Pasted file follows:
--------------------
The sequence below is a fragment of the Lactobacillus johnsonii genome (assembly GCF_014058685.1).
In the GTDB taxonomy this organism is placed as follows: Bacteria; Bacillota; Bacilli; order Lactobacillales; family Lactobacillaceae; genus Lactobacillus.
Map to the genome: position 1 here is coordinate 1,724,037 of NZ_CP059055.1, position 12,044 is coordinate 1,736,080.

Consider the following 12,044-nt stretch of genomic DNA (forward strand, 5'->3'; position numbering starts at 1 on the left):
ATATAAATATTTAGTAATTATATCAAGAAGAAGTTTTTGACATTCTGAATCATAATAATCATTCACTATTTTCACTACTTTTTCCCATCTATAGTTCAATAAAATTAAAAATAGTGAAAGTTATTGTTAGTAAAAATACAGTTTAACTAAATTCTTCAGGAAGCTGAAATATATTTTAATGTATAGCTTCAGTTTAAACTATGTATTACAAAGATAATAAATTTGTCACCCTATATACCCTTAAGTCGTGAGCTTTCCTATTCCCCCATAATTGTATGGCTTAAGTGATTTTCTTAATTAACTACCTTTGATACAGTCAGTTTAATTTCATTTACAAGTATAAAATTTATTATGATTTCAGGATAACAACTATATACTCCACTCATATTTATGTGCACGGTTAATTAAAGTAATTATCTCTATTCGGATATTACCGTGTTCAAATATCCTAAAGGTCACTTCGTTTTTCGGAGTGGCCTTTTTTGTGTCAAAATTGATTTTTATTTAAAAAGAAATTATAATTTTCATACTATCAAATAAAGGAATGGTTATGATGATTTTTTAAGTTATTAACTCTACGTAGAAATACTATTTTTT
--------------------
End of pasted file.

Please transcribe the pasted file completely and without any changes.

The sequence below is a fragment of the Lactobacillus johnsonii genome (assembly GCF_014058685.1).
In the GTDB taxonomy this organism is placed as follows: Bacteria; Bacillota; Bacilli; order Lactobacillales; family Lactobacillaceae; genus Lactobacillus.
Map to the genome: position 1 here is coordinate 1,724,037 of NZ_CP059055.1, position 12,044 is coordinate 1,736,080.

Consider the following 12,044-nt stretch of genomic DNA (forward strand, 5'->3'; position numbering starts at 1 on the left):
ATATAAATATTTAGTAATTATATCAAGAAGAAGTTTTTGACATTCTGAATCATAATAATCATTCACTATTTTCACTACTTTTTCCCATCTATAGTTCAATAAAATTAAAAATAGTGAAAGTTATTGTTAGTAAAAATACAGTTTAACTAAATTCTTCAGGAAGCTGAAATATATTTTAATGTATAGCTTCAGTTTAAACTATGTATTACAAAGATAATAAATTTGTCACCCTATATACCCTTAAGTCGTGAGCTTTCCTATTCCCCCATAATTGTATGGCTTAAGTGATTTTCTTAATTAACTACCTTTGATACAGTCAGTTTAATTTCATTTACAAGTATAAAATTTATTATGATTTCAGGATAACAACTATATACTCCACTCATATTTATGTGCACGGTTAATTAAAGTAATTATCTCTATTCGGATATTACCGTGTTCAAATATCCTAAAGGTCACTTCGTTTTTCGGAGTGGCCTTTTTTGTGTCAAAATTGATTTTTATTTAAAAAGAAATTATAATTTTCATACTATCAAATAAAGGAATGGTTATGATGATTTTTTAAGTTATTAACTCTACGTAGAAATACTATTTTTT